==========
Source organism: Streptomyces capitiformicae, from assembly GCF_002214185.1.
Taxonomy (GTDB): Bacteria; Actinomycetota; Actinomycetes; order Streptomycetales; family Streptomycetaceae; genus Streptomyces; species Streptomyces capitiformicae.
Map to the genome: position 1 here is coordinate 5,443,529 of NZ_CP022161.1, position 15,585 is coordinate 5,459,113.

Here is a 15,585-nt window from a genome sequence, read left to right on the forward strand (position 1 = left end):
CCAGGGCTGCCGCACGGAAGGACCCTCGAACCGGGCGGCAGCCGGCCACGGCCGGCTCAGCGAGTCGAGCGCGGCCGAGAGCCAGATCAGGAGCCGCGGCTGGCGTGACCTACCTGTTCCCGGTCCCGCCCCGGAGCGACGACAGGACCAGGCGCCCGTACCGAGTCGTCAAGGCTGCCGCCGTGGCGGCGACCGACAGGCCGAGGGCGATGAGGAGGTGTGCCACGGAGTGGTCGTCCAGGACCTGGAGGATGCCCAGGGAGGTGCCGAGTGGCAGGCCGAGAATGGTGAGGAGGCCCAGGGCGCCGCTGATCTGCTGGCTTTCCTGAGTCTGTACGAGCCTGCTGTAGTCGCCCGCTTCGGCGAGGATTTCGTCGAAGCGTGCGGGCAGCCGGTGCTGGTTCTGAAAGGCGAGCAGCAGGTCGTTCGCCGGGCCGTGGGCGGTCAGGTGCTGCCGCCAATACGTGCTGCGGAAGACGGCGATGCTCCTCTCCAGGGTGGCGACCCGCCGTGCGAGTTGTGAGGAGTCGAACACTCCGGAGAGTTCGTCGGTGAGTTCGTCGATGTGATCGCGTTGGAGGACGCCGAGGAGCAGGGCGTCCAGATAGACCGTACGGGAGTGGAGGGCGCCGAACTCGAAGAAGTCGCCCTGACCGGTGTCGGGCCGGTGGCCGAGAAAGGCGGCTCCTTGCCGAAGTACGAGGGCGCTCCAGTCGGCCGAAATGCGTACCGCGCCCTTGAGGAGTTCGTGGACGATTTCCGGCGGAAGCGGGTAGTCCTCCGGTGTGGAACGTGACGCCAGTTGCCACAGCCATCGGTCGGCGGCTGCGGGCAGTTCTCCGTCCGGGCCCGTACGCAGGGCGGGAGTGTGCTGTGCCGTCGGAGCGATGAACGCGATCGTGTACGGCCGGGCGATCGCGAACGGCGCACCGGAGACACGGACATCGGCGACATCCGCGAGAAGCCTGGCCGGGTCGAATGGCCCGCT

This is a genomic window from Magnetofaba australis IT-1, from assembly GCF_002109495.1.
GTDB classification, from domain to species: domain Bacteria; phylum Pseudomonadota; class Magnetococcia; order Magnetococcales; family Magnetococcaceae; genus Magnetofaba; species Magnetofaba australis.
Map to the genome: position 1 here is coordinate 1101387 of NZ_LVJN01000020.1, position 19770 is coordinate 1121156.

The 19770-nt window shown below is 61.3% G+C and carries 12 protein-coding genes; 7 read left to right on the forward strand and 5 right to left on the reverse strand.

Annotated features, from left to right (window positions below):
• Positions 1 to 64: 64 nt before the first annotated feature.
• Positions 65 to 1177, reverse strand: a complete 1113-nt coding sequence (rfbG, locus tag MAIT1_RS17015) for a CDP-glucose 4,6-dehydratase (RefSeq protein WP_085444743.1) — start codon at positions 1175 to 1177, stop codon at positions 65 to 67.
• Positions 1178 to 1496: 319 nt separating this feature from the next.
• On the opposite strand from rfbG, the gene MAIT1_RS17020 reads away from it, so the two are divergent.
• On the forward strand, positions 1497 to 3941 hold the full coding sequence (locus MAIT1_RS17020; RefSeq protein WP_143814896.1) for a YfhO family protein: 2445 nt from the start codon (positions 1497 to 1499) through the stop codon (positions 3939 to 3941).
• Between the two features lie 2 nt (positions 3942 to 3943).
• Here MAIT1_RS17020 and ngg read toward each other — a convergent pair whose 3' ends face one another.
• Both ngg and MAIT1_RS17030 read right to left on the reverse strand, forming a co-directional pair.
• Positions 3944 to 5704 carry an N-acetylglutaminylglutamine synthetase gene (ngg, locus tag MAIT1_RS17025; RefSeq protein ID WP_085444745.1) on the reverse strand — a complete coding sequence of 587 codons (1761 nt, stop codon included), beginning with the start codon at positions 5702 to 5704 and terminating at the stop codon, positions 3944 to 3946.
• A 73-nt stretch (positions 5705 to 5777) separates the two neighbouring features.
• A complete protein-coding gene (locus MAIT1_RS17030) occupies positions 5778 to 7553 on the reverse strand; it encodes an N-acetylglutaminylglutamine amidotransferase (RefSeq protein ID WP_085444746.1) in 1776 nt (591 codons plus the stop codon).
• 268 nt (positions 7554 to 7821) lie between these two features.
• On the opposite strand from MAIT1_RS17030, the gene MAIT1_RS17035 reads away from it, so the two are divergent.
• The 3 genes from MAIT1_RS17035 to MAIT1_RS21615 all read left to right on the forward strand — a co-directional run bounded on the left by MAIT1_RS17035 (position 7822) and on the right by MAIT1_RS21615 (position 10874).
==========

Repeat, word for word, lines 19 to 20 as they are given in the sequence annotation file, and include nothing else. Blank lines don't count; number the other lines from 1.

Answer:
• Positions 3944 to 5704 carry an N-acetylglutaminylglutamine synthetase gene (ngg, locus tag MAIT1_RS17025; RefSeq protein ID WP_085444745.1) on the reverse strand — a complete coding sequence of 587 codons (1761 nt, stop codon included), beginning with the start codon at positions 5702 to 5704 and terminating at the stop codon, positions 3944 to 3946.
• A 73-nt stretch (positions 5705 to 5777) separates the two neighbouring features.